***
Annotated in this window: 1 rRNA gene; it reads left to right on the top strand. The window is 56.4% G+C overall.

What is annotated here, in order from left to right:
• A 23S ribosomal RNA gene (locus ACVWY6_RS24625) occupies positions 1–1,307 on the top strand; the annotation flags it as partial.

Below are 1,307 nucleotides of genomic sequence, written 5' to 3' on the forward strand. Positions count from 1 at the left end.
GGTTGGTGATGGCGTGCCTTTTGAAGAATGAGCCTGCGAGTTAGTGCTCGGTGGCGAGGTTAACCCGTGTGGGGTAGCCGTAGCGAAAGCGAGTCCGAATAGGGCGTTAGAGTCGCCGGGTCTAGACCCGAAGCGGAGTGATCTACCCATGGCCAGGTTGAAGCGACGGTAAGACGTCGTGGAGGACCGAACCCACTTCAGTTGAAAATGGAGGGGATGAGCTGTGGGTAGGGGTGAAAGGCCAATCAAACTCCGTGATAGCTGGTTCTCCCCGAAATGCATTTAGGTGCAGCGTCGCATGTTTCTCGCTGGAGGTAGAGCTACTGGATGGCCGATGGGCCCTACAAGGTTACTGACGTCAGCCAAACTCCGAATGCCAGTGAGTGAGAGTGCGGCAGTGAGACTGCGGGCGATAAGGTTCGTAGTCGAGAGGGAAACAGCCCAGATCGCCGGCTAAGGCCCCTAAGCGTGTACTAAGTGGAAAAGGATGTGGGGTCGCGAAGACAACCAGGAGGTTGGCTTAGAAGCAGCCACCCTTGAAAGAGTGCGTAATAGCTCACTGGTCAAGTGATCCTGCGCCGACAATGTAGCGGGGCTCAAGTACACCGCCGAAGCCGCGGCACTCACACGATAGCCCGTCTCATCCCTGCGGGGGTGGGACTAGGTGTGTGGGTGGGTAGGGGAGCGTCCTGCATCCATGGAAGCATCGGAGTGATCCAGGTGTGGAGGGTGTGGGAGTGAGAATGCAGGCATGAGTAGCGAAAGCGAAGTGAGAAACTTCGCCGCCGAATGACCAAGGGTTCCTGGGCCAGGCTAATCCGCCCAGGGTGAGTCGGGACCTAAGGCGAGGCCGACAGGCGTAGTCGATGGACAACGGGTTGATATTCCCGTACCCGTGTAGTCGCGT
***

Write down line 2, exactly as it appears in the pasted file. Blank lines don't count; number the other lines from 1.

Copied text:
What is annotated here, in order from left to right: